United States District Court, S.D. Mississippi, Western Division
ORDER ADOPTING REPORT AND RECOMMENDATION AND
DISMISSING PETITION FOR WRIT OF HABEAS CORPUS
BRAMLETTE UNITED STATES DISTRICT JUDGE
cause is before the Court on Magistrate Judge Michael T.
Parker's Report and Recommendation (docket entry
31) and Petitioner Dexter Watson's objections
thereto (docket entries 34, 37). Magistrate
Judge Parker recommends that the Court deny Dexter
Watson's Petition for Writ of Habeas Corpus under 28
U.S.C. § 2254 (docket entry 1). Having reviewed the
Report and Recommendation, Petitioner's objections, and
applicable statutory and case law, the Court finds as
Factual and Procedural Background
is currently in the custody of the Mississippi Department of
Corrections, serving a life sentence for murdering Patricia
Dotson. Dotson died of blunt-force injuries, including a stab
wound severing her jugular vein.
body was found near First Baptist Church in Port Gibson,
Mississippi, on March 6, 2011. On the same day, the Chief
Deputy of the Claiborne County Sheriff's Department
interviewed Watson. The Chief Deputy noticed stains on
Watson's shoes and scratches on Watson's arms. Watson
stated that he had last seen Dotson several days earlier.
Watson was interviewed by an agent for the Mississippi Bureau
of Investigation. Although Watson first told the agent that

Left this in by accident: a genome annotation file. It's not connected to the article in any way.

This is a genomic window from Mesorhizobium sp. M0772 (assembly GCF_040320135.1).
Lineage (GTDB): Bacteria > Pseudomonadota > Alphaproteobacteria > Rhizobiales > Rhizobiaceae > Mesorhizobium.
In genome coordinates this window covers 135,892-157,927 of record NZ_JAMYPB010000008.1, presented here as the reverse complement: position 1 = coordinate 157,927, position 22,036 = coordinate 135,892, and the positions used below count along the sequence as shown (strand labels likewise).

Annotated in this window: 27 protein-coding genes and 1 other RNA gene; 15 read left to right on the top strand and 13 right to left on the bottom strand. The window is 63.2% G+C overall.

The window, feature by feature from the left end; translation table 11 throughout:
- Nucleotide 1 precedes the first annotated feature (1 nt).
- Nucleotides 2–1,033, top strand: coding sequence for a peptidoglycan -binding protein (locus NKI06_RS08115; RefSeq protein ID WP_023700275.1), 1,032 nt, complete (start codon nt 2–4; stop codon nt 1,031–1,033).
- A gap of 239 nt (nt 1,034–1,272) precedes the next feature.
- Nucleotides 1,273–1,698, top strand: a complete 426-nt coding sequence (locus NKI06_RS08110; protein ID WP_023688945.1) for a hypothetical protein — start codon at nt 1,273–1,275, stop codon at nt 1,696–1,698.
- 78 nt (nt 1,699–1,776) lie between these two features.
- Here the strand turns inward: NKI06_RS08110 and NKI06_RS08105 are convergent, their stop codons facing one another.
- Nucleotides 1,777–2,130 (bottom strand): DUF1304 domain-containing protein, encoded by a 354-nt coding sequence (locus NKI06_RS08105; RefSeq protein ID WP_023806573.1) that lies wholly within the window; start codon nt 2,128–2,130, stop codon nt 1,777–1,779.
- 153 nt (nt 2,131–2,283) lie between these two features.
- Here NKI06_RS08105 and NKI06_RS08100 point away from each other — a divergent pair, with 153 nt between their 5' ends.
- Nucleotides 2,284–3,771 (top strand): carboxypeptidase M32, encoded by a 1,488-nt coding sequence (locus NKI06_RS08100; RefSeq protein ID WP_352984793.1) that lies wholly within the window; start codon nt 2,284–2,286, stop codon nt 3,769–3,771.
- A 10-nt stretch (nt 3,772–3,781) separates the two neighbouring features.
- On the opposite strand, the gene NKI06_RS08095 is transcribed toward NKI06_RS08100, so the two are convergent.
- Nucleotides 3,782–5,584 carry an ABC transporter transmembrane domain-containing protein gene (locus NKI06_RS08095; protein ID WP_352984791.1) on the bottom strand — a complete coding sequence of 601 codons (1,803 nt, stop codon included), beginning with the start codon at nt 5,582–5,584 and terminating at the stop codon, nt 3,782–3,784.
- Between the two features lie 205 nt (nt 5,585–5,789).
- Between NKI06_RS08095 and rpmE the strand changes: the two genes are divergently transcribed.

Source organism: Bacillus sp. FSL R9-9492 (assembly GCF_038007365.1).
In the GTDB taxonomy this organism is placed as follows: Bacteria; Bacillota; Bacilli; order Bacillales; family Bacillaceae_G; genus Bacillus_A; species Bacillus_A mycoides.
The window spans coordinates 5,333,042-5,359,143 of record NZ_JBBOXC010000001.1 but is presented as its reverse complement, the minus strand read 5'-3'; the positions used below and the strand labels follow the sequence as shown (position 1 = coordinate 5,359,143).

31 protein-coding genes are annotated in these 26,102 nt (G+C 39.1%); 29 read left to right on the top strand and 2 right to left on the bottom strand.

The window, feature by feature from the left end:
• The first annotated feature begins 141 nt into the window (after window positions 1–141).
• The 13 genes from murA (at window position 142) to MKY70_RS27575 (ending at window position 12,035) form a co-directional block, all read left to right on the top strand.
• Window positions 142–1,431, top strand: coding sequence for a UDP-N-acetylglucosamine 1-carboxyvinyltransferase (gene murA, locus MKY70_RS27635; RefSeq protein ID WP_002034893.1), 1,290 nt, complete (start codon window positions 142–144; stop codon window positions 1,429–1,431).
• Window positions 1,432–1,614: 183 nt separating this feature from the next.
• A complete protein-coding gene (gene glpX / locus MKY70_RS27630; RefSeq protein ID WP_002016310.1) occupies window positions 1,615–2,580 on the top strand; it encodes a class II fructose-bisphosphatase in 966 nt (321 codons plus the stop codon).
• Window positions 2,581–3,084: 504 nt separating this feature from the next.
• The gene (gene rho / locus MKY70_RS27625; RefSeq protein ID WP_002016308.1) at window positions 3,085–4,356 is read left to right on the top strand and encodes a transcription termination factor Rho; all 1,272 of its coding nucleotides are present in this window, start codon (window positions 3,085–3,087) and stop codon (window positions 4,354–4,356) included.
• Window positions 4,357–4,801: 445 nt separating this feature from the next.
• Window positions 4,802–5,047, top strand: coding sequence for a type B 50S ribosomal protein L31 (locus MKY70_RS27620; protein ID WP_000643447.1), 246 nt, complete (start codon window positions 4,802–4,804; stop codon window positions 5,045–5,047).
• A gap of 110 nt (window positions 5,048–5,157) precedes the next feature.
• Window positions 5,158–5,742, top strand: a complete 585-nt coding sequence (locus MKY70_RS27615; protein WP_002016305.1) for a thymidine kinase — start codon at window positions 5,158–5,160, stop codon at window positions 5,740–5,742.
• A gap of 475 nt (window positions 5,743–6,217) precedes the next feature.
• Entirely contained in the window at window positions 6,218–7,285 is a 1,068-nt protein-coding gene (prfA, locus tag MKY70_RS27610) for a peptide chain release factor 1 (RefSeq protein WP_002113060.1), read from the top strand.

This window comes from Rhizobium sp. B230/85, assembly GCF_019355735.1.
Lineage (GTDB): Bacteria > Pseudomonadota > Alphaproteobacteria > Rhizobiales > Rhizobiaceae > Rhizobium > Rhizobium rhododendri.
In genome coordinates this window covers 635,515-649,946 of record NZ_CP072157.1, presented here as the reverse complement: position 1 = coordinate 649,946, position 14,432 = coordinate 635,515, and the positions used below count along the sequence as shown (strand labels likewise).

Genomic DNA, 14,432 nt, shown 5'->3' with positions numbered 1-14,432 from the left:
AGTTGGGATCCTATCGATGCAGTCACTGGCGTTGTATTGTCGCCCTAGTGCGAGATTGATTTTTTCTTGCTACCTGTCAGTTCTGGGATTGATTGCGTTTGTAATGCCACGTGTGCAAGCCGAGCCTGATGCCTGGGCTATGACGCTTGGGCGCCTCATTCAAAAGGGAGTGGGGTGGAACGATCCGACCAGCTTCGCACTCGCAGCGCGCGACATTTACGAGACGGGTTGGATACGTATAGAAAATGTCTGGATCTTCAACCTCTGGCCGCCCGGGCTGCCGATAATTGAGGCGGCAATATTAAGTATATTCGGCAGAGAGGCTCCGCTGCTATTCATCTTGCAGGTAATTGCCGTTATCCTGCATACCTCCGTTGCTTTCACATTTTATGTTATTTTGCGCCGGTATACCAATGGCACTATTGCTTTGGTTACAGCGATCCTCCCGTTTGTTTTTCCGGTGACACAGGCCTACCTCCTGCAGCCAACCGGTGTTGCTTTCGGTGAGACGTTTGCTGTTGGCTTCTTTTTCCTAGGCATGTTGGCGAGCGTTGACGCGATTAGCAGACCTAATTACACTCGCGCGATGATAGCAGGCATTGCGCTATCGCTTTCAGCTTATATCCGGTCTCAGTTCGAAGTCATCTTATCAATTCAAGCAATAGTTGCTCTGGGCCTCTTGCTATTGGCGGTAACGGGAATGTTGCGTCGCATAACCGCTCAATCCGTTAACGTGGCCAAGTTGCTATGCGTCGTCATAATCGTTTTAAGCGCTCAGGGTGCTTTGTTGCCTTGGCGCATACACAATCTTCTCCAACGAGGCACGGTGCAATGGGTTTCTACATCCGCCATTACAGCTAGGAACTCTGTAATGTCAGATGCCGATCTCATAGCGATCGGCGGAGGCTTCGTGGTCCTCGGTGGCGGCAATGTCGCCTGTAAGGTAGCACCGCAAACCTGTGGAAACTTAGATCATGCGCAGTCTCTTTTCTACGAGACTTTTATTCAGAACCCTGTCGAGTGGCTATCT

he had not seen Dotson in several days, he later stated that
two men named “Cool” and “Little
Will” murdered Dotson. Watson further claimed that he
was outside a home, heard arguing inside, and entered to find
Dotson alive but lying in a pool of blood. Watson stated that
he witnessed two men load Dotson into the back of a car and
dump her body. Watson said he wiped blood off of Dotson's
body with his t-shirt before throwing it into an abandoned
building. The agent was unable to locate the men Watson
implicated and could not corroborate much of Watson's
trial, Watson's testimony cast “Cool” and
“Little Will” as the murderers. Watson testified
that before Dotson and “Little Will” went behind
the church, “Cool” told him, “You better
not open your mouth.” Watson further testified that
when he went behind the church, he found Dotson bleeding.
Dotson said a few words and then died.
Claiborne County jury found Watson guilty of murder,
triggering a sentence of life imprisonment. The Mississippi
Court of Appeals affirmed his conviction, and the Mississippi
Supreme Court denied his petitions for post-conviction
relief. Watson filed Original and Amended Petitions for
Habeas Corpus, raising ten grounds for relief:
(1) Watson was illegally arrested and unreasonably searched
(2) The evidence was insufficient to support Watson's
(3) The jury was improperly instructed.
(4) The jury was not instructed on the essential elements of
the offense of murder.
(5) Watson's constitutional rights were violated when he
was not afforded an initial appearance.
(6) Watson's trial counsel was ineffective in failing to
conduct an adequate ...